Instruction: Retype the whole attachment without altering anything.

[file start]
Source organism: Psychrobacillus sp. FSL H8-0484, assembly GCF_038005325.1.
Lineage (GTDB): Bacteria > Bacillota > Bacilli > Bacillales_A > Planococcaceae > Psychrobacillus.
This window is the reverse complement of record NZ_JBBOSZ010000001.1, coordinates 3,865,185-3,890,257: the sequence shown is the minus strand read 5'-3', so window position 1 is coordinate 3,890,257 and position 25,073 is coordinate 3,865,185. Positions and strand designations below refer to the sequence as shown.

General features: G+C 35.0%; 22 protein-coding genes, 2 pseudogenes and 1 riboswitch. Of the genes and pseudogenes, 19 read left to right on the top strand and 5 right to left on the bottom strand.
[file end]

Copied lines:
Source organism: Psychrobacillus sp. FSL H8-0484, assembly GCF_038005325.1.
Lineage (GTDB): Bacteria > Bacillota > Bacilli > Bacillales_A > Planococcaceae > Psychrobacillus.
This window is the reverse complement of record NZ_JBBOSZ010000001.1, coordinates 3,865,185-3,890,257: the sequence shown is the minus strand read 5'-3', so window position 1 is coordinate 3,890,257 and position 25,073 is coordinate 3,865,185. Positions and strand designations below refer to the sequence as shown.

General features: G+C 35.0%; 22 protein-coding genes, 2 pseudogenes and 1 riboswitch. Of the genes and pseudogenes, 19 read left to right on the top strand and 5 right to left on the bottom strand.